Without doubt, it can be good to examine ourselves more objectively to get a handle on who we are but this only works to a point. There is an inherent danger in digging too deep, in peeling back the layers and laying all out to bare.
The experts remind us that, in the modern social web, demonstrating vulnerability is key, showing our humanity and telling our story is vital to the relationship building required to make our online experience a success. Humanity and vulnerability are fine but there are some things which we shouldn’t expose, some stories we, maybe, shouldn’t tell.
Perhaps this is why the cynics question the psychiatric profession: you come out feeling worse than you went in and need another session just to get over the last.
Lesson Three — writing is like any other habit
Popular wisdom advises that we can make something a habit if we do it for 21 days. It’s a nice idea but timescales can vary widely for different activities and there are some things we just cannot turn into habits, no matter how we try.
It’s all down to friction.
How much effort does the activity require? Effort is friction. How much desire do we have to do said activity? Lack of desire is friction. What else is placing demands on our time or energy? Demands are friction.
With excessive friction something will either fail to become a habit or is going to to be dropped from our routine, and the interplay between effort, desire and demand can determine our success or failure.
Writing is no different.
After completing the #write365 project I had intended on taking a couple of days break which soon became a couple of weeks, then a month, and more. For all of the effort over the previous year, the habit disappeared far easier than it started.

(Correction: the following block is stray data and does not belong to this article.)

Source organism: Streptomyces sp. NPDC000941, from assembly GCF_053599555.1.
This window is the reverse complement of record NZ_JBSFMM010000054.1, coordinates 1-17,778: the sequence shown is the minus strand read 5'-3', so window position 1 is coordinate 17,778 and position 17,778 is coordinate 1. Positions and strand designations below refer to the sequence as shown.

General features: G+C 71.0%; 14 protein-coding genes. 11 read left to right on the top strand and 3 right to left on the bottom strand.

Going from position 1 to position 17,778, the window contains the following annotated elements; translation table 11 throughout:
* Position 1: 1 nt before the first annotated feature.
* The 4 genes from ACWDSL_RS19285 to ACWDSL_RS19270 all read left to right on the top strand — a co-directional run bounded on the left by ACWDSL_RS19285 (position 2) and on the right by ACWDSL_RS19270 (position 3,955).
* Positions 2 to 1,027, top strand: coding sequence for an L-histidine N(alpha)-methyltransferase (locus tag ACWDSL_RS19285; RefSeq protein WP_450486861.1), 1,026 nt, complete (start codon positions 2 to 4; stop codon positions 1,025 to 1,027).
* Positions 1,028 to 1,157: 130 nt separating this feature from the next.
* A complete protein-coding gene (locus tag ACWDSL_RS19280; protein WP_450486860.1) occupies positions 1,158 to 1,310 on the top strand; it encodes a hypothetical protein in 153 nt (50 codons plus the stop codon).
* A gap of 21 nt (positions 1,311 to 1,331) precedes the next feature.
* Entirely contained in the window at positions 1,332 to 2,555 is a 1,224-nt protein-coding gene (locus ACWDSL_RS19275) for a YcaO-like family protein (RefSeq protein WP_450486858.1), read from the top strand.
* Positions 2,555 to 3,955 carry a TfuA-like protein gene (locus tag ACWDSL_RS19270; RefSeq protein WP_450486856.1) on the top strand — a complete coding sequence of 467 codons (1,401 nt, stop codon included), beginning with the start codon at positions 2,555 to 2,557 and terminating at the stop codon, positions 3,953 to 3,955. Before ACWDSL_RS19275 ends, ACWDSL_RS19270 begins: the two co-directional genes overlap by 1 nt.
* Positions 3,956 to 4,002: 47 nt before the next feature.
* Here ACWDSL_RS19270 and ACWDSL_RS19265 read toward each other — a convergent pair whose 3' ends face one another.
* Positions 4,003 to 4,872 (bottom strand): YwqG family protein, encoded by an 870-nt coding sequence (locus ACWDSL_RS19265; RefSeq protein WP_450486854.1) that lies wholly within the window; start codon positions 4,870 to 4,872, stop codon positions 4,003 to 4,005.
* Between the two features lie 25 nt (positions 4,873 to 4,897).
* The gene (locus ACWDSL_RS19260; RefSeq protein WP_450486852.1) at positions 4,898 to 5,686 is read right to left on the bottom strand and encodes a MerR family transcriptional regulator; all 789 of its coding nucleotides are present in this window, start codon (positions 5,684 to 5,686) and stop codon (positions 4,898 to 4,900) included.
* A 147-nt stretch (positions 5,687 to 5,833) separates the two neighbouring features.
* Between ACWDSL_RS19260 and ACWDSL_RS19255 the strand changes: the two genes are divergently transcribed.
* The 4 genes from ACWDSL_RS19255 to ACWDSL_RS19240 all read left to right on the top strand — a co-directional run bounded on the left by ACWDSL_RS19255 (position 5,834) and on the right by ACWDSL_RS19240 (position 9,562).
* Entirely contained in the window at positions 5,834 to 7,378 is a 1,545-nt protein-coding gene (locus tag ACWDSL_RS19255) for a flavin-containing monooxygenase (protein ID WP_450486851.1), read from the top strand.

I was burnt out. I was beaten by friction.
Even this took more than two weeks to complete.
Lesson Four — writing changes people
It sounds like an arrogant thing to say in a post about your own work but it is the truth. It changes our opinions and perspectives, it changes our understanding and this can change us as people.
When I doubted what a year of writing had accomplished one friend replied:
"It changed you, it changed me and it changed some others. If the point isn’t to change someone, then what is it? You need to know you made a difference to someone. That shit MATTERS!"
That comment changed me!
That comment made me realise that it was all worth it. I may have been writing for self and been deeply introspective but, in my self absorption, forgot that we can see ourselves in other people’s stories, we can identify with the events they describe, the joy and pain, the memories we cherish and the things we’d rather forget.
Lesson Five — we should all write
It doesn’t matter if we are great wordsmiths. It doesn’t matter if we don’t know the difference between adverbs and adjectives. It doesn’t matter about the extent of our vocabulary.
What does matter is that we communicate, that we share, that we express ourselves so that others can understand. What does matter is that we don’t isolate ourselves behind a wall of silence.
Writing is a starting point, a first step on a much longer path.
We should all write.
Still, I was struck this morning by the disconnect between the voice in my mind, my thinking voice which obviously still sounds like my normal speaking voice, and my current, still hoarse phonation.
I don't know why it didn't really hit me until now. Maybe it's because I'm now speaking more than before so the difference is more noticeable.